Today’s post is by Dr. Melissa Funke, and addresses the issue of introducing second year Greek students to epigraphy. Her perspective on using squeezes to get her students interested in translation is particularly relevant this semester as Chelsea and I will be working on creating downloadable modules that can be used in introductory Greek classes.
It is always a challenge to bring ancient subjects to life in the classroom, doubly so when students are concentrating on mastering the nuances of language. Introducing my intermediate Greek students to the Stone to Screen project has proved to be an effective and exciting means of solving this problem. “Real Greek” Thursdays are a tradition in our class. Students pick an ancient author and I bring in a short selection of unadapted Greek that we work through as a class. As an extension of this, we have recently translated an inscription from one of the squeezes in our department’s collection. To prepare us for this, Natalie came to class in the last week of term and explained the history of Stone to Screen. She also showed us images of several of the artifacts and squeezes in our department’s collection. This presentation elicited a long discussion about the value of maintaining antiquities and who should have access to them as well as the role of Digital Humanities in education and research. Our final class was devoted to translating a transcription of a late fourth-century squeeze from Aixone in Attica.
Lisa was kind enough to find us one that used the subjunctive (rare in inscriptions), which we had recently learned. The students worked in small groups to produce translations which we later combined and edited as a group. This was an excellent opportunity to have the students use the LSJ on their own (they had previously been introduced to this resource but had not had the chance to use it independently yet). We then had a wide-ranging discussion based on the content of the inscription that included the formulaic language used in these types of decrees, dramatic competitions, and the political system of Athens.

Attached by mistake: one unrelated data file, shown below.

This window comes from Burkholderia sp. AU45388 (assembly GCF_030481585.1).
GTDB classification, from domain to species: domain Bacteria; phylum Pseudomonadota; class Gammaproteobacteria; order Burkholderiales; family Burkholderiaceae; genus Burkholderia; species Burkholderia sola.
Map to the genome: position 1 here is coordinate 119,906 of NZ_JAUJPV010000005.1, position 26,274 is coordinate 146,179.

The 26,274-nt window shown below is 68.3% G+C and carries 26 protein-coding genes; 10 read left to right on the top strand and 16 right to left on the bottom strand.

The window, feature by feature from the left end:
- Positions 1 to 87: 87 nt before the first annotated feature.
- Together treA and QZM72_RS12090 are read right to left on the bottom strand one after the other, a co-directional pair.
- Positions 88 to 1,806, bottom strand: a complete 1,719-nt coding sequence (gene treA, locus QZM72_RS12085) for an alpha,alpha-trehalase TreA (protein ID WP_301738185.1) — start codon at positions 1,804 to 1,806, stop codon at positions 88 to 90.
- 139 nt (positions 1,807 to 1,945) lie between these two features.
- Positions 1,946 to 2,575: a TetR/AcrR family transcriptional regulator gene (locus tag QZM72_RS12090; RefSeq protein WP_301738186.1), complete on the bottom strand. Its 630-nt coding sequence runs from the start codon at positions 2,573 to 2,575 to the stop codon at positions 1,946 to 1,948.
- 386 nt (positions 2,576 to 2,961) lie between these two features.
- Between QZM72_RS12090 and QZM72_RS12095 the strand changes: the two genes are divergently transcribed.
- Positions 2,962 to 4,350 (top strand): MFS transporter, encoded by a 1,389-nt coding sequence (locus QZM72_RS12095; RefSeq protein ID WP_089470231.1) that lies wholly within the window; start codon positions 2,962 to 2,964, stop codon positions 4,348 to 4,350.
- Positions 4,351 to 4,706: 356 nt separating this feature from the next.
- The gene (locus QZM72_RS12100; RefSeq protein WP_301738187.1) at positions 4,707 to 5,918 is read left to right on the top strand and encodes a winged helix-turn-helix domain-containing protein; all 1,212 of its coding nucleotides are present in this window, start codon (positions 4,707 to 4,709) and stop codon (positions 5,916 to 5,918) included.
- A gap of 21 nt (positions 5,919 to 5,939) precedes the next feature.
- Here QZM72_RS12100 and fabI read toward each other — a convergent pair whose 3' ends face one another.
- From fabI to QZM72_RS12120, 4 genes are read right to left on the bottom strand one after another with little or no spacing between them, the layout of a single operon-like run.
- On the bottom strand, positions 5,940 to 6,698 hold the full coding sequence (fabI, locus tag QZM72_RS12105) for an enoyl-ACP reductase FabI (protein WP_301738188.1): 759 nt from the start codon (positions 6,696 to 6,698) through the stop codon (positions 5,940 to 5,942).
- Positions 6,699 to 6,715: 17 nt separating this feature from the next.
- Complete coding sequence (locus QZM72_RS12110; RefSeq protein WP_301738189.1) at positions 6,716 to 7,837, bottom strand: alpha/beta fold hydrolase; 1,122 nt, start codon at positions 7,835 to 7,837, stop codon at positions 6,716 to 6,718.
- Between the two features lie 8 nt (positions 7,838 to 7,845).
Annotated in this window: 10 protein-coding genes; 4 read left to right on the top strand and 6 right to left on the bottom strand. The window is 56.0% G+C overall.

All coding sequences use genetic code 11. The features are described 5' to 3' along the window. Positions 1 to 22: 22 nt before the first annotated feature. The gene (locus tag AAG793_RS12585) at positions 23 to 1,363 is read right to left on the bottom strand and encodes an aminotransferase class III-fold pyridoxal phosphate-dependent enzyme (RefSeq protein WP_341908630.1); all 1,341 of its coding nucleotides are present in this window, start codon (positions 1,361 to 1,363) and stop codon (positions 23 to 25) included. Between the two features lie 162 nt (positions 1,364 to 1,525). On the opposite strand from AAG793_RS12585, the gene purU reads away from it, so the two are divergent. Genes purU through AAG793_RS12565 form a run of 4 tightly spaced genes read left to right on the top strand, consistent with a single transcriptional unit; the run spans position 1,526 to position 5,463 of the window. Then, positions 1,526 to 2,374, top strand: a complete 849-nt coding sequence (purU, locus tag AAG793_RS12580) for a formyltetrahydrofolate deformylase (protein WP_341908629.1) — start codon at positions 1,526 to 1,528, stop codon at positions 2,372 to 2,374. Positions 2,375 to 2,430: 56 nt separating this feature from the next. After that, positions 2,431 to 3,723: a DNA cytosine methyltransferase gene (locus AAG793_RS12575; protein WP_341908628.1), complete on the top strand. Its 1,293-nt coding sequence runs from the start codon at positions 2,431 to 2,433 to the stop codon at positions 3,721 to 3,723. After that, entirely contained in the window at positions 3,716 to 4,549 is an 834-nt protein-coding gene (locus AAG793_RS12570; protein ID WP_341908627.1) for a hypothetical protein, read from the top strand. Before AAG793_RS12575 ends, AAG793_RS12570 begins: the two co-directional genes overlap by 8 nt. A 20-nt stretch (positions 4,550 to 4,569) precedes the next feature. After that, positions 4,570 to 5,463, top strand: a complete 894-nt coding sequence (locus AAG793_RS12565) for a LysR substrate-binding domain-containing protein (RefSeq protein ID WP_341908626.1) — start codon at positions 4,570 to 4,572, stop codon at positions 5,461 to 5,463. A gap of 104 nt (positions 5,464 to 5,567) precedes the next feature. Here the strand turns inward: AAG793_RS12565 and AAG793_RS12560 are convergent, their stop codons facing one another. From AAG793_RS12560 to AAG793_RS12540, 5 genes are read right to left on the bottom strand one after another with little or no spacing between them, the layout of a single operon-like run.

This was an excellent way to cap off the term and to synthesize what we had learned recently. Several students remarked that this was especially helpful in making the difficult task of learning Greek seem more concrete. For this group, composed of students pursuing religious studies and archaeology rather than Classical philology, it was a means of contextualizing the language that literature had not yet provided for them. Based on the success of this exercise and the students’ excitement when working on this project, we have requested more inscriptions to work on for next term and look forward to further collaboration with Stone to Screen.
The student’s translation was featured on our AIA poster in New Orleans earlier this month and was so gratifying for all of us who have been working on this project since its inception in the spring of 2012. Our modest goal when we started was to create a resource for the language students at UBC to easily access the department’s squeeze collection for just this kind of class participation. Lately we’ve set our sights higher, and ideally we’d love to have students around the world able to make use of our collection, but this was a great start.